The ‘Great Resignation’ Part Three: Employee Retention Starts Before the First Day on the Job

The new hire onboarding process is a great way to set the stage for an employee’s future and should be in every organization's Employee Retention 101 playbook.
The new hire onboarding process is a great way to set the stage for an employee’s future at the company and should be in every organization’s “Employee Retention 101” playbook.

The new hire onboarding process is a great way to set the stage for an employee’s future at the company. Starting a new job, even a highly prized one, is stressful. Recruiting and training a new employee is hard enough. Having to do it all over again because the new employee doesn’t “stick” is worse.

Intelex was awarded a Silver medal in Brandon Hall Group’s 2021 Excellence in Learning and Development, Talent Management, Leadership Development, Talent Acquisition, Human Resources, Sales Performance, Diversity, Equity & Inclusion and Future of Work Awards for Best New Hire Onboarding Program. The onboarding process starts a week before the employee begins and continues through the first week of employment and beyond.

At Intelex, onboarding programs aren’t just for employees. The program is centralized through the Learning and Development Department (L&D) within Human Resources, which means that all communication to the new hire and the team receiving the employee is consistent and all new hires receive a similar experience from the week before their start date to the end of their first week.

Managers Are Star Players in Employee Retention

Managers receive daily reminders to create smart goals for new employees and to conduct coaching sessions and one-on-ones with them. With a global workforce of (still) predominantly remote employees, Intelex had to make some changes to accommodate the changing expectations of new employees coming in.

“The challenges faced by a global SaaS company require a resilient and flexible onboarding strategy,” said Bryan Humphries, Director of Talent Acquisition at Intelex. “Our program has been tested in these uncertain times and flourished; quickly transitioning to successfully support hiring 132 employees in 2020 despite the uncertainty of the times and high volume of participants.”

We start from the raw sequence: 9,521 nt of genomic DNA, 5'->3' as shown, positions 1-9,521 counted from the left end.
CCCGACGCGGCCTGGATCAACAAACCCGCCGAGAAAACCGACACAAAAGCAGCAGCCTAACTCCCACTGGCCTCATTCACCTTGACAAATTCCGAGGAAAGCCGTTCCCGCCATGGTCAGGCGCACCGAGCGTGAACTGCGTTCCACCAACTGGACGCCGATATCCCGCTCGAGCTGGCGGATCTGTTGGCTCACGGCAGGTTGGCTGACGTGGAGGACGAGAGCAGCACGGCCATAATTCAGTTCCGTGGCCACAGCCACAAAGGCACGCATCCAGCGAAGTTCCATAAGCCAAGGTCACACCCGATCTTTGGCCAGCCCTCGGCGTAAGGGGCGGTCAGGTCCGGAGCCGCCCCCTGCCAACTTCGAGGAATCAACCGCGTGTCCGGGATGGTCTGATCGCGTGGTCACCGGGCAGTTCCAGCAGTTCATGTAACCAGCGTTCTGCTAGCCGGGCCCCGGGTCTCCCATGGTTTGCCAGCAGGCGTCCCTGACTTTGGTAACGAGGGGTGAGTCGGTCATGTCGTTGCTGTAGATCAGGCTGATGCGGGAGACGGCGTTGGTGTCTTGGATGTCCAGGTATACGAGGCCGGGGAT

I recently experienced the Great Resignation first-hand, when a member of my team resigned in April. When that team member was hired, we received approximately 20 resumes. It’s not an entry-level position and requires a specialized skillset as well as basic knowledge of both software and EHSQ. I wasn’t surprised to receive a limited number of resumes. However, when we sought to fill the position again, there were nearly 50 resumes, and people whom I felt were overqualified were applying for the job.

As our HR department started talking to them, they discovered a lot people were looking for a change. Some wanted more money—if you haven’t hired anyone lately, you’re in for sticker shock—but most wanted flexible hours, remote work or just a change of pace. For the position I had advertised, managers and directors wanted out of days filled with meetings and spreadsheets. Instead, they were leaning into the part of the job they loved: Writing.

The ‘Great Resignation’ Can Be Good News for You

When I started at Intelex, Dan McLean was the Director of Content Marketing. He left Intelex for a couple of years, taking similar positions and a couple of companies. When the role on my team opened up, he reached out. He said the frustration of COVID isolation for a year and a half got him thinking more deeply about the work he was doing and whether it was truly satisfying for him. He’d been managing content marketing teams for nearly six years, and the greatest reward was always to coach, mentor, write and edit.